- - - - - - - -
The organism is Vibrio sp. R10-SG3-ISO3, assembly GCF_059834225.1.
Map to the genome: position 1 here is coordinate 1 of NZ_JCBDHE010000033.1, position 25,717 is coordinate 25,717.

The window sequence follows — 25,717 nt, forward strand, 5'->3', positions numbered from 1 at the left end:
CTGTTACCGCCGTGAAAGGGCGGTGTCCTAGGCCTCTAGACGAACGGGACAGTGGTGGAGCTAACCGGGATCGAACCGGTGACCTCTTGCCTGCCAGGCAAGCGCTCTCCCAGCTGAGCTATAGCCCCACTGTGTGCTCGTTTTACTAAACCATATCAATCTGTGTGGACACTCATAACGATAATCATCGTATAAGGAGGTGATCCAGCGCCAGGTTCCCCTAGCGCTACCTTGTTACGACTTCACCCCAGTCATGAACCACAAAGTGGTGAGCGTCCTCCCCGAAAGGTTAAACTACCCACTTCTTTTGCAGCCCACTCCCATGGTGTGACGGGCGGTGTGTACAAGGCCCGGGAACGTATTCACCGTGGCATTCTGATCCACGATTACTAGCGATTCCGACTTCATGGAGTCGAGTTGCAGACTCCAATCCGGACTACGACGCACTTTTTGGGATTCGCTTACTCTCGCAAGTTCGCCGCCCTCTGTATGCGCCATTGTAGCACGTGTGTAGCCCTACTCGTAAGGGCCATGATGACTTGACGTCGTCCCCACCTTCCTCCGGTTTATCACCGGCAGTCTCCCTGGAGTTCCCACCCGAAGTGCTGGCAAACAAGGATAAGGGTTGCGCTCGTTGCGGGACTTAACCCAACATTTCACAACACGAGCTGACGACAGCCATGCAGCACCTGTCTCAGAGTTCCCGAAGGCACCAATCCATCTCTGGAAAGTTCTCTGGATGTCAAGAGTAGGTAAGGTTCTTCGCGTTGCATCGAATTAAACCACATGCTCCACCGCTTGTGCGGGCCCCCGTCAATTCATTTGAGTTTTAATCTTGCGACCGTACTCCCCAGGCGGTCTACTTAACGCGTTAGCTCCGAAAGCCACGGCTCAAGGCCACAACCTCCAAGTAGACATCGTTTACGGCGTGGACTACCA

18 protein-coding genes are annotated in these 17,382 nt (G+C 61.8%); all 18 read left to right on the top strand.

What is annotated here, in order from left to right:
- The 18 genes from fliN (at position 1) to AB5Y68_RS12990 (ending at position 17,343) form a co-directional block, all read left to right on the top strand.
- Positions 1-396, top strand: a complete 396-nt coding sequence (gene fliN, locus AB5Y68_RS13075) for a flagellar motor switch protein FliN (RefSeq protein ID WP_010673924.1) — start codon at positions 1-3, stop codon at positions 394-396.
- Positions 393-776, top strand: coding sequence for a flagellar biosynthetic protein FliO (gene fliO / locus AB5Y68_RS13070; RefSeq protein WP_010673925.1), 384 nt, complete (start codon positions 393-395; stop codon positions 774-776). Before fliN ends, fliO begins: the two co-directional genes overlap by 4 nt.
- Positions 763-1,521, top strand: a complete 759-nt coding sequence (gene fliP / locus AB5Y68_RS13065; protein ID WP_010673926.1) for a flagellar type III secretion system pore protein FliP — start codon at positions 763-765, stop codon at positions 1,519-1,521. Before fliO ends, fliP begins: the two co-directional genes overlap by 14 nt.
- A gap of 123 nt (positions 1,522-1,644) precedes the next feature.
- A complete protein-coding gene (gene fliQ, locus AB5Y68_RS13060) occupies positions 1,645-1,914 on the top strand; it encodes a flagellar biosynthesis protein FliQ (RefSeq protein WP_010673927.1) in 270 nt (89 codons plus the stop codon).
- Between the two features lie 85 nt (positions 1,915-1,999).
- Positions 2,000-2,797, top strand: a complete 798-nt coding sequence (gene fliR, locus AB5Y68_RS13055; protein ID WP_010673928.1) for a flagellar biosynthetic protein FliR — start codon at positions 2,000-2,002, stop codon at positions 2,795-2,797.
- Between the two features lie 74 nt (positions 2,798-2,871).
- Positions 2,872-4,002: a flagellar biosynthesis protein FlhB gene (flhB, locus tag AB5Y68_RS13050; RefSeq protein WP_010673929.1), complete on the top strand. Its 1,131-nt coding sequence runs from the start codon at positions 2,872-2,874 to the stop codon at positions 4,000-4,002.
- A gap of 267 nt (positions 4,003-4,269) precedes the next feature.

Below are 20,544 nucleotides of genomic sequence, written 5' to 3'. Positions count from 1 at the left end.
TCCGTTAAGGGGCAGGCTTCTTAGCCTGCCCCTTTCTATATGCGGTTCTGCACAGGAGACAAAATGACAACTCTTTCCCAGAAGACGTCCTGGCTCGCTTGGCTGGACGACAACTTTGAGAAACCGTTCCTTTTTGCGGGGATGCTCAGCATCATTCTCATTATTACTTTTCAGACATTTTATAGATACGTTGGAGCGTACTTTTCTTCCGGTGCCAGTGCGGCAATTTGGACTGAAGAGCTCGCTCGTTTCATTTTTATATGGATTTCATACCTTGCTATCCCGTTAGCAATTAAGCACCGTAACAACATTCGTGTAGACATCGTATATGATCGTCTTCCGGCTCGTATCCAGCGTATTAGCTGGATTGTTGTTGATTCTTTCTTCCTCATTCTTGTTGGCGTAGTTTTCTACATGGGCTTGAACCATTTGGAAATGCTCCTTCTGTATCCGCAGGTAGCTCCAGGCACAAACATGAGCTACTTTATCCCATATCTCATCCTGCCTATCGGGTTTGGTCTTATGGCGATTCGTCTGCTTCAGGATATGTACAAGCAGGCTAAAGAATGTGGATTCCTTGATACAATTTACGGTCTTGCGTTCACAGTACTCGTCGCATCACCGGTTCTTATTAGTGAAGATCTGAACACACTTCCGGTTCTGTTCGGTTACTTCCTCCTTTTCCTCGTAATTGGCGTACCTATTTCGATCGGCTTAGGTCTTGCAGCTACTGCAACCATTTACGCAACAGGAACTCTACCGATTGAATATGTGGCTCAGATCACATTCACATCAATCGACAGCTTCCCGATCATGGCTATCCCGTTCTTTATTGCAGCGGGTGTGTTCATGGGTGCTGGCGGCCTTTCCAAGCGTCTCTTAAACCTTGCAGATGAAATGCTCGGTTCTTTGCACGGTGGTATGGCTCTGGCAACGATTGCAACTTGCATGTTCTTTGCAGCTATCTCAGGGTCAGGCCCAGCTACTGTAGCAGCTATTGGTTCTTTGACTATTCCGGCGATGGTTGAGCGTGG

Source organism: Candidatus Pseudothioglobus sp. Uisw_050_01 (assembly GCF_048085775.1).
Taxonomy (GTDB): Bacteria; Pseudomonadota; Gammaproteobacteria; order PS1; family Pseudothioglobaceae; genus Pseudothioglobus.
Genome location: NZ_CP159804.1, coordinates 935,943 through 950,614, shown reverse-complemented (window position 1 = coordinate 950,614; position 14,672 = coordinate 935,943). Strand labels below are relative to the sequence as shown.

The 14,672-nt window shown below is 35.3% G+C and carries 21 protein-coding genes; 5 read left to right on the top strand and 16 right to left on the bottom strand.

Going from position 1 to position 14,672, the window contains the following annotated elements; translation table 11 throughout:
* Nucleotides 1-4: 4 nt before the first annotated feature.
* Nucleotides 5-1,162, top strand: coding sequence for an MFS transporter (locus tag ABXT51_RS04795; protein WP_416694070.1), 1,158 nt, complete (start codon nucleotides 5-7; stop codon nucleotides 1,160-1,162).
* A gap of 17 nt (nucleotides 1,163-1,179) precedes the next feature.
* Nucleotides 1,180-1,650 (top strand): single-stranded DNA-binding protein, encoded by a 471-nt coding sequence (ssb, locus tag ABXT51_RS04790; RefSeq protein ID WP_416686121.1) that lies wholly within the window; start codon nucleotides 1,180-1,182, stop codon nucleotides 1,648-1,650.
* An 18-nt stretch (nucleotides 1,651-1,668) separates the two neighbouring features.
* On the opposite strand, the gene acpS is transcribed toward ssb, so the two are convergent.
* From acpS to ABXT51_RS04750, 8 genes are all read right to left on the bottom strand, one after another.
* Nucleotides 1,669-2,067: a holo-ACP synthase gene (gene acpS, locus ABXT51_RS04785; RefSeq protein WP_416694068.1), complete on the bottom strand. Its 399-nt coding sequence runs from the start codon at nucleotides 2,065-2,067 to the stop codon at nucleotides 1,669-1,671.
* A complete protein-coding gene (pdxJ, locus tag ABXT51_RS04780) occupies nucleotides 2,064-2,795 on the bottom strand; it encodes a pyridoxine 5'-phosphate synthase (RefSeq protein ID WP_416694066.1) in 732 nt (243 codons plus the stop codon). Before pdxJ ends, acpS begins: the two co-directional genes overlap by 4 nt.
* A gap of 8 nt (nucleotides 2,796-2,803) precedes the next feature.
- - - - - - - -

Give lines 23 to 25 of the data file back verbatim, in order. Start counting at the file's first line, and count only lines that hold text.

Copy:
The 14,672-nt window shown below is 35.3% G+C and carries 21 protein-coding genes; 5 read left to right on the top strand and 16 right to left on the bottom strand.

Going from position 1 to position 14,672, the window contains the following annotated elements; translation table 11 throughout:
* Nucleotides 1-4: 4 nt before the first annotated feature.